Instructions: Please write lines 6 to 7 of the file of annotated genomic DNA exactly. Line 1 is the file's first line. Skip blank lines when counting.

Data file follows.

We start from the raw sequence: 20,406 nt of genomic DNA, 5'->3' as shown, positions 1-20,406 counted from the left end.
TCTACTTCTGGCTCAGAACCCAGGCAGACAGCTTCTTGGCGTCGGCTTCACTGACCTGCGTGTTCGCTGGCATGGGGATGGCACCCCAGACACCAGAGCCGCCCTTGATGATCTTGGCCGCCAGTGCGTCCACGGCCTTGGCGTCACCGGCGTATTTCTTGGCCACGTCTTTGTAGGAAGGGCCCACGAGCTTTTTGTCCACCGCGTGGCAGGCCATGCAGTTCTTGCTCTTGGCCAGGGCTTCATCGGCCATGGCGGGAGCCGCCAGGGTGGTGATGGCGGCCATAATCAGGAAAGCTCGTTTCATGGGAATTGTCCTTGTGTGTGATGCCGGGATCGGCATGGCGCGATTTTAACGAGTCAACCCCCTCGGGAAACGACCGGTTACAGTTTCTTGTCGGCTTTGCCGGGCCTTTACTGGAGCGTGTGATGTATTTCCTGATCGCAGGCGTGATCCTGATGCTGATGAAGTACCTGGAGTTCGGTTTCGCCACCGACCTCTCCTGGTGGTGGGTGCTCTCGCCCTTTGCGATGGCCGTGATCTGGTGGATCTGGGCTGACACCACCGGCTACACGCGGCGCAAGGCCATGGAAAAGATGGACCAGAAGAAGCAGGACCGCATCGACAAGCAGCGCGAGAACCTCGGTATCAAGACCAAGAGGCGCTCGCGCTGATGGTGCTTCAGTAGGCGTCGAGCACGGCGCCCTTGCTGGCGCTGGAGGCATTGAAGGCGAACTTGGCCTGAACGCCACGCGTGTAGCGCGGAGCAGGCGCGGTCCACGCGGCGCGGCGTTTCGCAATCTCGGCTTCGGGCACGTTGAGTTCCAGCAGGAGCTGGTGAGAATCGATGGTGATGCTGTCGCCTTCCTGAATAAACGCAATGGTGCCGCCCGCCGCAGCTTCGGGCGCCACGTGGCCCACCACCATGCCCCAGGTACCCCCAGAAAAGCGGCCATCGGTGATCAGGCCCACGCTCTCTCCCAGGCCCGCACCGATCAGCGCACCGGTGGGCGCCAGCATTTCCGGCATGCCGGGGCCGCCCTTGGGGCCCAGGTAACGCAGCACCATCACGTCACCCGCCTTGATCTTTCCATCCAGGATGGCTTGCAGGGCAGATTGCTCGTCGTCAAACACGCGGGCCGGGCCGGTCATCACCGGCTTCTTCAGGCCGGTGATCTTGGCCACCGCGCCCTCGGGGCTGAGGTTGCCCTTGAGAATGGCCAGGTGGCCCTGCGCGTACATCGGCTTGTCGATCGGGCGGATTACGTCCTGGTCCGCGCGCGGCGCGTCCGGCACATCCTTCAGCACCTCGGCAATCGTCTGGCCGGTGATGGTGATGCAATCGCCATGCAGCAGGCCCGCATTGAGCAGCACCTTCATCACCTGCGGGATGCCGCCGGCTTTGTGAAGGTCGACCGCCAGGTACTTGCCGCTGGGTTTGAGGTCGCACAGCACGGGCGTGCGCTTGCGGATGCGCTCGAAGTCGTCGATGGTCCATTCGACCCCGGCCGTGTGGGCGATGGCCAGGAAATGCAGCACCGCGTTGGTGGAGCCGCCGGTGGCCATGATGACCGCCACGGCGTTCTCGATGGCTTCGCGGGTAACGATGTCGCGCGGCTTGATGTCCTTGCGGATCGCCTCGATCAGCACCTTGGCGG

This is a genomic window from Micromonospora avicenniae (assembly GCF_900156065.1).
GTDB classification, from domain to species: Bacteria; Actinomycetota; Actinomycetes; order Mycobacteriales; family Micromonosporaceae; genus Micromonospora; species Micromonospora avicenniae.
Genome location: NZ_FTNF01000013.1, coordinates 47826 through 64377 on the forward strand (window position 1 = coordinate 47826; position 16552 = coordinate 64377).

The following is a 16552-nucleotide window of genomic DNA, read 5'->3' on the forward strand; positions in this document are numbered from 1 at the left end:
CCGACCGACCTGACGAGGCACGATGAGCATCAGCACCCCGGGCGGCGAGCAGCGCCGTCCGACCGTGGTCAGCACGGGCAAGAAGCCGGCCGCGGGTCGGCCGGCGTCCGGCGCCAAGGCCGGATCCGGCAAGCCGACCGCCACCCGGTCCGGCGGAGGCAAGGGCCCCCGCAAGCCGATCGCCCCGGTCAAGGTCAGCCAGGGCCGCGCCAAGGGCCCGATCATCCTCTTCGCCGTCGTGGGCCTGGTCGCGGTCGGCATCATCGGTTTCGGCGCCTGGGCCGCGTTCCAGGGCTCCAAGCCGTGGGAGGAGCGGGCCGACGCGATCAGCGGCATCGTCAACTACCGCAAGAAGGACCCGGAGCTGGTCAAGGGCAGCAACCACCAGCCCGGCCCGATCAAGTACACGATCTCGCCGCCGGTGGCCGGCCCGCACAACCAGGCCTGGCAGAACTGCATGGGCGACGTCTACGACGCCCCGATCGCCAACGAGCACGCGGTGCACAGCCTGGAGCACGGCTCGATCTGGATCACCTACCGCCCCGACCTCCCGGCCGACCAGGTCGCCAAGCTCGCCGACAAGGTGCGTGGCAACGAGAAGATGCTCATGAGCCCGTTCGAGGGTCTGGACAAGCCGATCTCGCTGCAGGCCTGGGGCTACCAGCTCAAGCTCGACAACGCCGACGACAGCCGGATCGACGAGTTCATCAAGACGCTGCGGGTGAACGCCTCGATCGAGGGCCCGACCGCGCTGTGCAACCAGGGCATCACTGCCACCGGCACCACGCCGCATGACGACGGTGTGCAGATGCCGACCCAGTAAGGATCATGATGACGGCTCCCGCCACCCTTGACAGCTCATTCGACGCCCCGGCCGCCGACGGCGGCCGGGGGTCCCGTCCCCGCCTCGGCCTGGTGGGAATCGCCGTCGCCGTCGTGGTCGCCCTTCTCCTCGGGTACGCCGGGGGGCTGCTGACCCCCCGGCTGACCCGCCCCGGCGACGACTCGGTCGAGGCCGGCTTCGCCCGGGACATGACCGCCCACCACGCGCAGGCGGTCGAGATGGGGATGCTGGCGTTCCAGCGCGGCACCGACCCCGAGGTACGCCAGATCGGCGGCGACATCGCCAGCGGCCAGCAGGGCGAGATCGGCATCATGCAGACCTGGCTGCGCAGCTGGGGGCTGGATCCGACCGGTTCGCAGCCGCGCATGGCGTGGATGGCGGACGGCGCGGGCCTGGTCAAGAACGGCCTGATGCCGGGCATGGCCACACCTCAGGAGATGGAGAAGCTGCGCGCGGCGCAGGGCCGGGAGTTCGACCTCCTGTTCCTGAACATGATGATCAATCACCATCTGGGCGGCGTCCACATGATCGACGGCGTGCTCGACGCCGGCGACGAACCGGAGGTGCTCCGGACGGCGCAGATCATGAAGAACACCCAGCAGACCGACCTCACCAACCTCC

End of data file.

The following is a 16552-nucleotide window of genomic DNA, read 5'->3' on the forward strand; positions in this document are numbered from 1 at the left end:
CCGACCGACCTGACGAGGCACGATGAGCATCAGCACCCCGGGCGGCGAGCAGCGCCGTCCGACCGTGGTCAGCACGGGCAAGAAGCCGGCCGCGGGTCGGCCGGCGTCCGGCGCCAAGGCCGGATCCGGCAAGCCGACCGCCACCCGGTCCGGCGGAGGCAAGGGCCCCCGCAAGCCGATCGCCCCGGTCAAGGTCAGCCAGGGCCGCGCCAAGGGCCCGATCATCCTCTTCGCCGTCGTGGGCCTGGTCGCGGTCGGCATCATCGGTTTCGGCGCCTGGGCCGCGTTCCAGGGCTCCAAGCCGTGGGAGGAGCGGGCCGACGCGATCAGCGGCATCGTCAACTACCGCAAGAAGGACCCGGAGCTGGTCAAGGGCAGCAACCACCAGCCCGGCCCGATCAAGTACACGATCTCGCCGCCGGTGGCCGGCCCGCACAACCAGGCCTGGCAGAACTGCATGGGCGACGTCTACGACGCCCCGATCGCCAACGAGCACGCGGTGCACAGCCTGGAGCACGGCTCGATCTGGATCACCTACCGCCCCGACCTCCCGGCCGACCAGGTCGCCAAGCTCGCCGACAAGGTGCGTGGCAACGAGAAGATGCTCATGAGCCCGTTCGAGGGTCTGGACAAGCCGATCTCGCTGCAGGCCTGGGGCTACCAGCTCAAGCTCGACAACGCCGACGACAGCCGGATCGACGAGTTCATCAAGACGCTGCGGGTGAACGCCTCGATCGAGGGCCCGACCGCGCTGTGCAACCAGGGCATCACTGCCACCGGCACCACGCCGCATGACGACGGTGTGCAGATGCCGACCCAGTAAGGATCATGATGACGGCTCCCGCCACCCTTGACAGCTCATTCGACGCCCCGGCCGCCGACGGCGGCCGGGGGTCCCGTCCCCGCCTCGGCCTGGTGGGAATCGCCGTCGCCGTCGTGGTCGCCCTTCTCCTCGGGTACGCCGGGGGGCTGCTGACCCCCCGGCTGACCCGCCCCGGCGACGACTCGGTCGAGGCCGGCTTCGCCCGGGACATGACCGCCCACCACGCGCAGGCGGTCGAGATGGGGATGCTGGCGTTCCAGCGCGGCACCGACCCCGAGGTACGCCAGATCGGCGGCGACATCGCCAGCGGCCAGCAGGGCGAGATCGGCATCATGCAGACCTGGCTGCGCAGCTGGGGGCTGGATCCGACCGGTTCGCAGCCGCGCATGGCGTGGATGGCGGACGGCGCGGGCCTGGTCAAGAACGGCCTGATGCCGGGCATGGCCACACCTCAGGAGATGGAGAAGCTGCGCGCGGCGCAGGGCCGGGAGTTCGACCTCCTGTTCCTGAACATGATGATCAATCACCATCTGGGCGGCGTCCACATGATCGACGGCGTGCTCGACGCCGGCGACGAACCGGAGGTGCTCCGGACGGCGCAGATCATGAAGAACACCCAGCAGACCGACCTCACCAACCTCC